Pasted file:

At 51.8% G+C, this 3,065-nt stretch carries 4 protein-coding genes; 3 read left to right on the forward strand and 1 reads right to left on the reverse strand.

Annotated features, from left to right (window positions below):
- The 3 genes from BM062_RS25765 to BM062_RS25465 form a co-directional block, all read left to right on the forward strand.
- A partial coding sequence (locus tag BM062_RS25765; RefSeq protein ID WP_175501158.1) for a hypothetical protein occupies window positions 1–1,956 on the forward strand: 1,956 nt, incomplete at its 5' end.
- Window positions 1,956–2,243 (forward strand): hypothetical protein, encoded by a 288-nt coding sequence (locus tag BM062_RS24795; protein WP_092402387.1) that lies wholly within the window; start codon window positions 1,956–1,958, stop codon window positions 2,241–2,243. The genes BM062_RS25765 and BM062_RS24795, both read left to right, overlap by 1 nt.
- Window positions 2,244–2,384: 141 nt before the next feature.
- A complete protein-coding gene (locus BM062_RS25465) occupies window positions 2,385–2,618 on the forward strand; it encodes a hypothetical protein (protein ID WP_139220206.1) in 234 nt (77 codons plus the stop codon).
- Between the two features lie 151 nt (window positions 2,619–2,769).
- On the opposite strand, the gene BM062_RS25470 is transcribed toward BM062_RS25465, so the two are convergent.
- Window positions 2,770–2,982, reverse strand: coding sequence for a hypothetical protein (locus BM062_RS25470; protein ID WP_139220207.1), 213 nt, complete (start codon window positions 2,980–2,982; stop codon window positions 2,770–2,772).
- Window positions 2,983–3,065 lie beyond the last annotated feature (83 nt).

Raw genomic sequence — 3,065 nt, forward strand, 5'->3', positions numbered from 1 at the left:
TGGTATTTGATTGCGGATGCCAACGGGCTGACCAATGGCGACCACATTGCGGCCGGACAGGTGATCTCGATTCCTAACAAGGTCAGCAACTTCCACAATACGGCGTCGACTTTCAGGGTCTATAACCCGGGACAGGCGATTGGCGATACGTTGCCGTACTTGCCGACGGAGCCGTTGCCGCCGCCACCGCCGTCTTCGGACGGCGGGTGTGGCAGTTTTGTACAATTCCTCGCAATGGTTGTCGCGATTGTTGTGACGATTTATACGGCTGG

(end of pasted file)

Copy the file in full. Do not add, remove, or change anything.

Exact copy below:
At 51.8% G+C, this 3,065-nt stretch carries 4 protein-coding genes; 3 read left to right on the forward strand and 1 reads right to left on the reverse strand.

Annotated features, from left to right (window positions below):
- The 3 genes from BM062_RS25765 to BM062_RS25465 form a co-directional block, all read left to right on the forward strand.
- A partial coding sequence (locus tag BM062_RS25765; RefSeq protein ID WP_175501158.1) for a hypothetical protein occupies window positions 1–1,956 on the forward strand: 1,956 nt, incomplete at its 5' end.
- Window positions 1,956–2,243 (forward strand): hypothetical protein, encoded by a 288-nt coding sequence (locus tag BM062_RS24795; protein WP_092402387.1) that lies wholly within the window; start codon window positions 1,956–1,958, stop codon window positions 2,241–2,243. The genes BM062_RS25765 and BM062_RS24795, both read left to right, overlap by 1 nt.
- Window positions 2,244–2,384: 141 nt before the next feature.
- A complete protein-coding gene (locus BM062_RS25465) occupies window positions 2,385–2,618 on the forward strand; it encodes a hypothetical protein (protein ID WP_139220206.1) in 234 nt (77 codons plus the stop codon).
- Between the two features lie 151 nt (window positions 2,619–2,769).
- On the opposite strand, the gene BM062_RS25470 is transcribed toward BM062_RS25465, so the two are convergent.
- Window positions 2,770–2,982, reverse strand: coding sequence for a hypothetical protein (locus BM062_RS25470; protein ID WP_139220207.1), 213 nt, complete (start codon window positions 2,980–2,982; stop codon window positions 2,770–2,772).
- Window positions 2,983–3,065 lie beyond the last annotated feature (83 nt).

Raw genomic sequence — 3,065 nt, forward strand, 5'->3', positions numbered from 1 at the left:
TGGTATTTGATTGCGGATGCCAACGGGCTGACCAATGGCGACCACATTGCGGCCGGACAGGTGATCTCGATTCCTAACAAGGTCAGCAACTTCCACAATACGGCGTCGACTTTCAGGGTCTATAACCCGGGACAGGCGATTGGCGATACGTTGCCGTACTTGCCGACGGAGCCGTTGCCGCCGCCACCGCCGTCTTCGGACGGCGGGTGTGGCAGTTTTGTACAATTCCTCGCAATGGTTGTCGCGATTGTTGTGACGATTTATACGGCTGG